Concert Review: ‘Tacoma Method’ Packs The Pantages
It was standing room only at the Pantages Theater’s rehearsal studio on Feb. 25, as people gathered to learn about the story behind a brilliant new production coming to Tacoma Opera.
Based on true historical accounts and written affidavits, the “Tacoma Method” opera bears the same name as what came to identify the forced expulsion of Tacoma’s Chinese residents in 1885 – the Tacoma Method. The infamous term put Tacoma at the forefront of targeting Chinese Americans in that era, as such expulsions happened in other areas of the west coast as well. Chinn spoke about the expulsion that happened in her birthplace.
That night, Tacoma Symphony premiered four movements of “Tacoma Method” prior to its full Tacoma Opera world premiere later this month. To inform concertgoers on what they were about to experience in this part of the symphony program titled “Reconciliation,” a panel discussion was held with participants Theresa Pan Hosley, president of the Chinese Reconciliation Project Foundation; Doug Andreassen, vice-president of Tacoma Historical Society; Andrew Gomez, associate professor of history at University of Puget Sound; Zhang Er, professor at Evergreen State College and librettist for “Tacoma Method;” Dr. Gregory Youtz, “Tacoma Method” composer and music professor at Pacific Lutheran University; Lim Forgey, general director of Tacoma Opera; Karina Bharne, executive director of Symphony Tacoma; and Hai-Ting Chinn, a noted New York-based mezzo-soprano who traveled to Tacoma to perform an aria excerpt from the opera.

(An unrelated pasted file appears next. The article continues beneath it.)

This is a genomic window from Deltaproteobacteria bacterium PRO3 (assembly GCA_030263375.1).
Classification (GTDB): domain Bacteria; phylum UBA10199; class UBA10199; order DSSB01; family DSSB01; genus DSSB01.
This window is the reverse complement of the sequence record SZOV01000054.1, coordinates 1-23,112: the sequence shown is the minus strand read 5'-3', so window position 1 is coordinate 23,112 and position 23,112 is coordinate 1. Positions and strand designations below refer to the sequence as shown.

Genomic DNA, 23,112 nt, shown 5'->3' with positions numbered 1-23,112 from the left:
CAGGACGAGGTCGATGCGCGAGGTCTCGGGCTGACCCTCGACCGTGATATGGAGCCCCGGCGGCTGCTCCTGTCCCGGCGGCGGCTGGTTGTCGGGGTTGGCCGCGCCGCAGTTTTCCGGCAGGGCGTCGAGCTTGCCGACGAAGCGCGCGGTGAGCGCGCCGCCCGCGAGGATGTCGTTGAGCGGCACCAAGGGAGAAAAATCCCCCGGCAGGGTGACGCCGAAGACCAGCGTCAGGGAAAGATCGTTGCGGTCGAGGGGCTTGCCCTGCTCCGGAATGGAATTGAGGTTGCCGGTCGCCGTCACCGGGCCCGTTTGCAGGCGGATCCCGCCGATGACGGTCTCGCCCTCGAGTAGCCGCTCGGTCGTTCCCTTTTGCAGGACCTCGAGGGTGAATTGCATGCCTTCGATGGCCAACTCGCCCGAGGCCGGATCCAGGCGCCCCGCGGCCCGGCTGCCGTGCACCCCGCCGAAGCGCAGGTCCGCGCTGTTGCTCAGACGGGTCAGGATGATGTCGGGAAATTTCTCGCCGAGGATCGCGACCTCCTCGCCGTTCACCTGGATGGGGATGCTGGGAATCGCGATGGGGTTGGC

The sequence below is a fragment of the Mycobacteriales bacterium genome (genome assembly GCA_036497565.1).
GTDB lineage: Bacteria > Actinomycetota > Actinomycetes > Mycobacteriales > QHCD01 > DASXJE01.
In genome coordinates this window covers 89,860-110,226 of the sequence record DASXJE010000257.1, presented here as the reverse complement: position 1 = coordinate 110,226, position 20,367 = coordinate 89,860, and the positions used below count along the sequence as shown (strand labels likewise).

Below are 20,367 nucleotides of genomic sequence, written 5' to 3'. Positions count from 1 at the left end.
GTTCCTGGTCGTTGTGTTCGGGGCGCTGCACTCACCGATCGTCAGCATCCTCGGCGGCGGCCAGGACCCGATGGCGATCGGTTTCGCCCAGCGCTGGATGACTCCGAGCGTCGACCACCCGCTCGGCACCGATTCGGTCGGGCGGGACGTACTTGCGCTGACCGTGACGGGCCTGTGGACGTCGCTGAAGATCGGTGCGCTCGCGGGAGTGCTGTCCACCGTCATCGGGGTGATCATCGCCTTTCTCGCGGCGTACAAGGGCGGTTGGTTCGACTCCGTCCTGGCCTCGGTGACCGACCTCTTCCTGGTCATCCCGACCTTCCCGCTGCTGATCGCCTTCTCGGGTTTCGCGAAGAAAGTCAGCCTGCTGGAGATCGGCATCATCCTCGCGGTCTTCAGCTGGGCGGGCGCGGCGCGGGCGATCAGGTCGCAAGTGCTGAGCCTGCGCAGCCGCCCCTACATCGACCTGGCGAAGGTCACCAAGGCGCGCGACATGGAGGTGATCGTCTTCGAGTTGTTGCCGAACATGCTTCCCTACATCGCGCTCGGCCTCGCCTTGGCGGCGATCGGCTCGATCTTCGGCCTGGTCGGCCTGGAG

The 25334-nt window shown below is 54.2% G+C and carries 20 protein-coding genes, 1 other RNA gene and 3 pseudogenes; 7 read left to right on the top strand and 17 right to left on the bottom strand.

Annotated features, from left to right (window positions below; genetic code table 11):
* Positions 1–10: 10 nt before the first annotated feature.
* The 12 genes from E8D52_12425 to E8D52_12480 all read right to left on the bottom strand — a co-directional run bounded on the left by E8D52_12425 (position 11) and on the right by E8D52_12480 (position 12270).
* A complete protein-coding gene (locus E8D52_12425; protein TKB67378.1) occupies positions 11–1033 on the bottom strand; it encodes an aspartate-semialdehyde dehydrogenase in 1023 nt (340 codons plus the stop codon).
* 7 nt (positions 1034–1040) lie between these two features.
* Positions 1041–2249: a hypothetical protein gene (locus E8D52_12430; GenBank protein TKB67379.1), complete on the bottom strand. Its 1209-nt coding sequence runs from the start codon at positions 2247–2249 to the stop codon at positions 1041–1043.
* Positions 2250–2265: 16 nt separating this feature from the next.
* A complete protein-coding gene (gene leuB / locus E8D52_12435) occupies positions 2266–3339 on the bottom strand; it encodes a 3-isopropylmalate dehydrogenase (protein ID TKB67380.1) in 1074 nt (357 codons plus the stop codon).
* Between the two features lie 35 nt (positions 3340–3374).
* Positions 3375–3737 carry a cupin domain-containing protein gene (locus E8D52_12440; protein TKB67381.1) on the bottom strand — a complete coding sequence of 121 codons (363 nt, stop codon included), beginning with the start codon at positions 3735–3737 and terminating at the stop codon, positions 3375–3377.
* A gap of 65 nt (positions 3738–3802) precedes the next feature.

Symphony Tacoma executed Youtz’s new score beautifully. Tacoma Method’s instrumentation blended the sounds of Eurocentric and Chinese instruments, expressing musically the mix of Tacoma’s cultures. The Symphony Tacoma Voices also put up an outstanding performance of this new work, no doubt in thanks to Dr. Geoffrey Boers’ hard work in preparation and rehearsal. However, the true star of the evening was Hai-Ting Chinn. A commanding stage presence, her powerful conveyance of emotion forced those in attendance to feel the plight of the displaced Chinese before they were loaded on train cars at gunpoint and railroaded away from their home forever, in what would become known as the Tacoma Method.